"I've picked up some autobiographies from other authors and, frankly, didn't feel compelled to keep reading," White revealed to Burnham. "I wanted teeth, I wanted something raw. I wanted to make a book that would make people think, and ask themselves the hard questions. I think this book does that." When asked about his aspirations as an artist, White responded: "I'm hoping to have all of my comic book dreams meted out by the time I'm forty so I can pursue more film work, and painting!"

White told CA: "Santa got me this cool typewriter when I was six or seven. I immediately went to work writing my own newspaper articles for A.C.M.E., the fictional company in the Road Runner cartoons. I'd make up stories and then sit there and laugh at them. Of course my mother didn't get it at the time, but she was just glad I enjoyed it. When the ribbon was finished and dried up that was the end of that. And by that time I was interested in Mad magazine. I started writing and drawing my own magazines and stapling them together. I'd bring them to school and swap them with friends.

"In high school I had a creative-writing teacher named Mrs. Thibeault. She encouraged me from the get-go. I remember the last assignment I handed in was a seven-page comic. She told me after the class was done, 'Never give up writing. You're very talented and it could take you far.' That bit of encouragement went a long way with me. She was a stranger and she had no reason to be so nice, unless she was speaking the truth.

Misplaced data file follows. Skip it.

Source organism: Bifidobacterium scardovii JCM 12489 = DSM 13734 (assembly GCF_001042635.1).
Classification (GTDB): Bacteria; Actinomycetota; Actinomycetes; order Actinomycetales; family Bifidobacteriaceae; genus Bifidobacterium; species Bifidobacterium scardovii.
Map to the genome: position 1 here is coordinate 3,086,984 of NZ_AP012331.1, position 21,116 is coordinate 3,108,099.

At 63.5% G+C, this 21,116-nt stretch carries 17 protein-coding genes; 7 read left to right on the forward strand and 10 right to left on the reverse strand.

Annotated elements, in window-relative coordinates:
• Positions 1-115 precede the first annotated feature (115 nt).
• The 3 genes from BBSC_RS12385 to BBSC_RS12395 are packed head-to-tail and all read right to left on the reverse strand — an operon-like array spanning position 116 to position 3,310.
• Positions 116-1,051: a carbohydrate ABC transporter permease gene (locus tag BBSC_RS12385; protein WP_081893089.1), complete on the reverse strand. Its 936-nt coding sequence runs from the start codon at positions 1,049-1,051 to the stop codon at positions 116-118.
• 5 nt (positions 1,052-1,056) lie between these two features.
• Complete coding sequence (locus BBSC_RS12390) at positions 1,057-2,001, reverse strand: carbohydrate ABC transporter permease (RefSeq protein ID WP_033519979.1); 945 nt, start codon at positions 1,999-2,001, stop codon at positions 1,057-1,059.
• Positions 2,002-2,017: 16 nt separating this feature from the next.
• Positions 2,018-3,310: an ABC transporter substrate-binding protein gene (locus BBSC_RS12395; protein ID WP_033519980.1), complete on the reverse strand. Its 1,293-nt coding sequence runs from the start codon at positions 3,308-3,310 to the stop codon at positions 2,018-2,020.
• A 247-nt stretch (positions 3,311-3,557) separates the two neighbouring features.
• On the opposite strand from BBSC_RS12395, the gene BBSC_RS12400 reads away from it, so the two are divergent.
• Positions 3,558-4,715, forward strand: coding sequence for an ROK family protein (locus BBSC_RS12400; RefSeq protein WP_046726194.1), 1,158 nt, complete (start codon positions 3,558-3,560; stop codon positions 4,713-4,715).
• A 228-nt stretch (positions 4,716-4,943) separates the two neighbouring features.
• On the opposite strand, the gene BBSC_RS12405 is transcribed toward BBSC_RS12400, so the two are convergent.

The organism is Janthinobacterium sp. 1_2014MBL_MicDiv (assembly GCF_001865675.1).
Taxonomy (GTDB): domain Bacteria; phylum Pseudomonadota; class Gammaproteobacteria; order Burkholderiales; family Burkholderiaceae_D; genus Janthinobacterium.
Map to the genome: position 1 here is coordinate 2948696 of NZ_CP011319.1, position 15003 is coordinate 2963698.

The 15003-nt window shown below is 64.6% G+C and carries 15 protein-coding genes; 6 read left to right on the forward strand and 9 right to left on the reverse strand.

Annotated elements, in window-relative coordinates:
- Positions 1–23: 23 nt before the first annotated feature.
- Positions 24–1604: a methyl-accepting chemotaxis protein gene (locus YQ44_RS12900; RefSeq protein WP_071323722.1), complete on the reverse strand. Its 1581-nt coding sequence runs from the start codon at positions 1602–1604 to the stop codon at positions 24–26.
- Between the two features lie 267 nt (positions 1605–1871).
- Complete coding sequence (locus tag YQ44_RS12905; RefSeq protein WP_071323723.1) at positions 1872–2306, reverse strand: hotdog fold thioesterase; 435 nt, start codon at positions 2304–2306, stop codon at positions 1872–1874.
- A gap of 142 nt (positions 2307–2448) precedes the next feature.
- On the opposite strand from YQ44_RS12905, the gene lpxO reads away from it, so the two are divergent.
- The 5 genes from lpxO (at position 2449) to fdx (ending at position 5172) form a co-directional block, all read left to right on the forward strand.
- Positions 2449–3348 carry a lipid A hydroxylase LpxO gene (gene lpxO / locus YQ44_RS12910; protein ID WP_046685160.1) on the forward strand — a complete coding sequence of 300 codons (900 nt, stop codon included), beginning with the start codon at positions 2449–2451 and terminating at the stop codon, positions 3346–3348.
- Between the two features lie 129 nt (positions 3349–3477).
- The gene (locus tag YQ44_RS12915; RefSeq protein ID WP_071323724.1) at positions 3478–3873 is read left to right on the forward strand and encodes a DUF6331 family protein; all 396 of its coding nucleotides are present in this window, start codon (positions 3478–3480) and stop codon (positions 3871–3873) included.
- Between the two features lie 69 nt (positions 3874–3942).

"My writing process at this early stage of the game is not set in stone. I start with the 'What if?' question that puts a character in a situation in a world during a particular time. From there I usually will have a clear beginning, middle, or end, or any combination of the three. I'll start by writing a bullet list of the biggest plot points and then write the subplot points in between, adding characters that support the story. That's technically what I do; artistically, I agonize for hours over the relevance of each and every item. If it doesn't move the story, it can't be used."



Booklist, October 1, 2005, Ray Olson, review of North Country, p. 45.

Kirkus Reviews, September 1, 2005, review of North Country, p. 943.

Publishers Weekly, September 26, 2005, review of North Country, p. 68.

School Library Journal, November, 2005, Andrea Lipinski, review of North Country, p. 180.


Bookslut Web site, (February 4, 2006), Carrie Jones, review of North Country.

Cinemachine Web site, (January 24, 2006), "Profiles: Shane White.", (January 24, 2006), Chris Burnham, "Voyaging to North Country with Shane White" (interview).

Shane White Home Page, (January 24, 2006).

Silver Bullet Comics Web site, (January 24, 2006), Jason Sacks, review of North Country.

Studiowhite, (January 24, 2006), professional site of Shane White.

Time Online, (October 6, 2005), Andrew Arnold, review of North Country.

White, Shane